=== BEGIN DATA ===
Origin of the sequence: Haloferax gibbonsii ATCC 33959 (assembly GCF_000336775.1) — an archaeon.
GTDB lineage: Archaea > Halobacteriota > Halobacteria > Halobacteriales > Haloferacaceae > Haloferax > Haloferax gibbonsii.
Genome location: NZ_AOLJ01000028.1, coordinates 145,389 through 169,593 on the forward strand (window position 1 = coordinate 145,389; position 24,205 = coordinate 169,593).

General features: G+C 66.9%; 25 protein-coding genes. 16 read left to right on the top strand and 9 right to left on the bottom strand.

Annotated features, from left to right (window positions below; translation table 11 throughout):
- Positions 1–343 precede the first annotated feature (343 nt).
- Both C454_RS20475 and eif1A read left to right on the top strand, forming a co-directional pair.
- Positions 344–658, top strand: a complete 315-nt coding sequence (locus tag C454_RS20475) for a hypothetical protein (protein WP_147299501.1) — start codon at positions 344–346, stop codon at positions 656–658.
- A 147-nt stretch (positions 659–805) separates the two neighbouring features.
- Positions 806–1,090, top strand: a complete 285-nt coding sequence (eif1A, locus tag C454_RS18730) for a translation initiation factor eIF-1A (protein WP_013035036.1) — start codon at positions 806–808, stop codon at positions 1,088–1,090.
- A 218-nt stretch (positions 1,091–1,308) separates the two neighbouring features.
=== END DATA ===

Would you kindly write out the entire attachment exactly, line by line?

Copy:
Origin of the sequence: Haloferax gibbonsii ATCC 33959 (assembly GCF_000336775.1) — an archaeon.
GTDB lineage: Archaea > Halobacteriota > Halobacteria > Halobacteriales > Haloferacaceae > Haloferax > Haloferax gibbonsii.
Genome location: NZ_AOLJ01000028.1, coordinates 145,389 through 169,593 on the forward strand (window position 1 = coordinate 145,389; position 24,205 = coordinate 169,593).

General features: G+C 66.9%; 25 protein-coding genes. 16 read left to right on the top strand and 9 right to left on the bottom strand.

Annotated features, from left to right (window positions below; translation table 11 throughout):
- Positions 1–343 precede the first annotated feature (343 nt).
- Both C454_RS20475 and eif1A read left to right on the top strand, forming a co-directional pair.
- Positions 344–658, top strand: a complete 315-nt coding sequence (locus tag C454_RS20475) for a hypothetical protein (protein WP_147299501.1) — start codon at positions 344–346, stop codon at positions 656–658.
- A 147-nt stretch (positions 659–805) separates the two neighbouring features.
- Positions 806–1,090, top strand: a complete 285-nt coding sequence (eif1A, locus tag C454_RS18730) for a translation initiation factor eIF-1A (protein WP_013035036.1) — start codon at positions 806–808, stop codon at positions 1,088–1,090.
- A 218-nt stretch (positions 1,091–1,308) separates the two neighbouring features.